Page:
In the illustrated embodiments, the air drag slots 26, 34 have been described as generally rectangular slots spanning substantially the entire width of the transport chute. Other slot configurations are contemplated, such as a series of discrete slots spaced along the chute width. Since it is contemplated that the air drag coolers will direct the air flow so that a significant flow vector component is parallel to the transport direction, a rectangular shape may be preferred.
The illustrated embodiments also depict the air drag cooler slots as having a fixed dimension. However, it is contemplated that the slots may be provided with variable geometry, or more specifically variable flow area. With this modification, individual air drag coolers may be controlled to adjust its operational parameters as a function of the sheet passing through the machine. For instance, certain reproduction machines permit user input of the sheet dimensions or properties, while other machines include sensors to determine certain sheet properties as the sheet is fed into the machine. In these cases, that sheet property information may be used to adjust the operation of the air drag cooler(s).
One adjustment can be to the air flow rate provided to the air drag cooler(s). This adjustment may be accomplished by controlling the speed of the air flow generator, or fan. Another adjustment may be accomplished by a baffle (not shown) positioned within the manifold 20 through which air is supplied to the plenum 14 of each air drag cooler. Alternatively, the baffle may be disposed between the manifold and each plenum. The baffle may be adjusted to decrease the air flow into the plenum(s). Air flow rate may also be adjusted at the air drag cooler slot(s) 26. For instance, a shutter or baffle plate may be slidably mounted within the plenum 14 over the slot 26. Shifting the position of the shutter plate will change the flow area through the slot 26. A baffle arrangement similar to that disclosed in U.S. Pat. No. 6,505,030, which issued to the present assignee on Jan. 7, 2003, the disclosure of which is incorporated herein by reference, especially the disclosure related to
In the described embodiments, the air drag cooler is implemented at post-fuser locations within a reproduction or printer machine. The air drag cooler(s) 10 may also be implemented at other stations of the machine, to cool the sheet material passing through the machine and/or to assist in propelling the sheet along the transport path. Thus, in certain applications, the air drag cooler may be used to replace one or more rollers to direct the sheet from one station to another.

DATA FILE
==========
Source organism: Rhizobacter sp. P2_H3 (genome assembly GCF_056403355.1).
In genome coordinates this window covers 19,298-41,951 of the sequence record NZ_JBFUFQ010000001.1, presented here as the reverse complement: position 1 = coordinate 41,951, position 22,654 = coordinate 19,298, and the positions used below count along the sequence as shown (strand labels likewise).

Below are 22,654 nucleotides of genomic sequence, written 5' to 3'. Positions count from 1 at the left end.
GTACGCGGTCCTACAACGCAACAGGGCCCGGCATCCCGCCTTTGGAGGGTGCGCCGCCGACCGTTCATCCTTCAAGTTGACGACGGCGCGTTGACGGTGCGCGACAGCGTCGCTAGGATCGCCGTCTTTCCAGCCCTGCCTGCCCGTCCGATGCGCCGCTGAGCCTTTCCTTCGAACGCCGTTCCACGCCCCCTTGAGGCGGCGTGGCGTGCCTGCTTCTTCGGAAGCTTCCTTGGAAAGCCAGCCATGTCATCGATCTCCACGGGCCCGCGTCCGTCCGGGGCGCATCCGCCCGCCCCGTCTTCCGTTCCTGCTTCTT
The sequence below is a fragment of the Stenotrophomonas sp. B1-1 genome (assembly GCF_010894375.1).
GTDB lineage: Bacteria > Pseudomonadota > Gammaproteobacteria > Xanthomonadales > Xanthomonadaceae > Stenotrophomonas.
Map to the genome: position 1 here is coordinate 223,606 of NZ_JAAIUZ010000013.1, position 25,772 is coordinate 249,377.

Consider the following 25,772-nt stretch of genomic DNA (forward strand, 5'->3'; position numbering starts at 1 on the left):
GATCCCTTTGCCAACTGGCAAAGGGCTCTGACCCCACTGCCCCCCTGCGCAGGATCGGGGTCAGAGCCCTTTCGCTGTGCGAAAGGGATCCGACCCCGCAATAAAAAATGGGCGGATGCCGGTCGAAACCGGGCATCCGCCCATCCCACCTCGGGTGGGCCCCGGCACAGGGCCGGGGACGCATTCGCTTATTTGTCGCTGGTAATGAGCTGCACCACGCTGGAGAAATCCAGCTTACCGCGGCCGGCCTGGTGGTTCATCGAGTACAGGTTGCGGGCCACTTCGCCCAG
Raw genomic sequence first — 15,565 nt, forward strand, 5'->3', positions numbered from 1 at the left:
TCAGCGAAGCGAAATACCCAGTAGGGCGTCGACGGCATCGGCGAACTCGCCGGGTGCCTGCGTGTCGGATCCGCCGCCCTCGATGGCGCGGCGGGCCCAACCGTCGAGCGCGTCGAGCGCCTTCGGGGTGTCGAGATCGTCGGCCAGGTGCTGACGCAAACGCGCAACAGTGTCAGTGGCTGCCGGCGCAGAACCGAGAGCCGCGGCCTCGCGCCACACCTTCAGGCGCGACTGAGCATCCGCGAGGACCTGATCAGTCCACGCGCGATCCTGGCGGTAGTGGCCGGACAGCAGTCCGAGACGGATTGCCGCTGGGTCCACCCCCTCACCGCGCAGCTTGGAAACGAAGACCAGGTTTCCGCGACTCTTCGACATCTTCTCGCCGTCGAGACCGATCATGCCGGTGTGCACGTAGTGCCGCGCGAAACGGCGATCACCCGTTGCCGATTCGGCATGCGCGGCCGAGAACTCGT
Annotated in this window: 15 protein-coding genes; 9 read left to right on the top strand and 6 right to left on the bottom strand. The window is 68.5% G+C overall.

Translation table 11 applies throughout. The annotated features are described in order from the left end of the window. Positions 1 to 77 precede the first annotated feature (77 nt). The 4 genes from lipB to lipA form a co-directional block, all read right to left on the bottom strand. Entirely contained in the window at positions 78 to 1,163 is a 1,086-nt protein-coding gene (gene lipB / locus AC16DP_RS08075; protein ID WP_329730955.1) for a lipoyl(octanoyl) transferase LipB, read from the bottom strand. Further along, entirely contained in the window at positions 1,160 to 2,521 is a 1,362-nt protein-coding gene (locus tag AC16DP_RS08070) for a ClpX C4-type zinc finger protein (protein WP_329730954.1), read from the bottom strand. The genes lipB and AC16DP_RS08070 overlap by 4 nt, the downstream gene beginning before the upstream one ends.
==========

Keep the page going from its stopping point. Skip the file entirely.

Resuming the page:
It will be appreciated that the use of the term “reproduction machine” in the context of the present description is intended to be illustrative of any apparatus which performs a print outputting function for any purpose. Thus, the term “reproduction machine” may encompass a digital copier, bookmaking machine, facsimile machine, multi-function machine, and the like.
Likewise, with respect to the components of reproduction machine, other components, locations or stations within the machine are contemplated. For instance, while a fuser station has been described, the features and functions of the air drag cooler described herein may be used after any station in which the temperature of the sheet material is increased and/or in which an assist to the sheet transport is desired.
It will also be appreciated that various of the above-disclosed and other features and functions, or alternatives thereof, may be desirably combined into many other different systems or applications. Various presently unforeseen or unanticipated alternatives, modifications, variations, or improvements therein may be subsequently made by those skilled in the art which are also intended to be encompassed by the following claims.
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|U.S. Classification||271/195, 399/92|
|Cooperative Classification||G03G21/206, G03G2221/1645, G03G15/6529|
|European Classification||G03G15/65F, G03G21/20|
|Jun 7, 2005||AS||Assignment|
Owner name: XEROX CORPORATION, CONNECTICUT
Free format text: ASSIGNMENT OF ASSIGNORS INTEREST;ASSIGNORS:DOMOTO, GERALD A.;PANIDES, ELIAS;KLADIAS, NICHOLAS;REEL/FRAME:016693/0540
Effective date: 20050607
Owner name: XEROX CORPORATION,CONNECTICUT
Free format text: ASSIGNMENT OF ASSIGNORS INTEREST;ASSIGNORS:DOMOTO, GERALD A.;PANIDES, ELIAS;KLADIAS, NICHOLAS;REEL/FRAME:016693/0540
Effective date: 20050607
|Nov 18, 2013||FPAY||Fee payment|
Year of fee payment: 4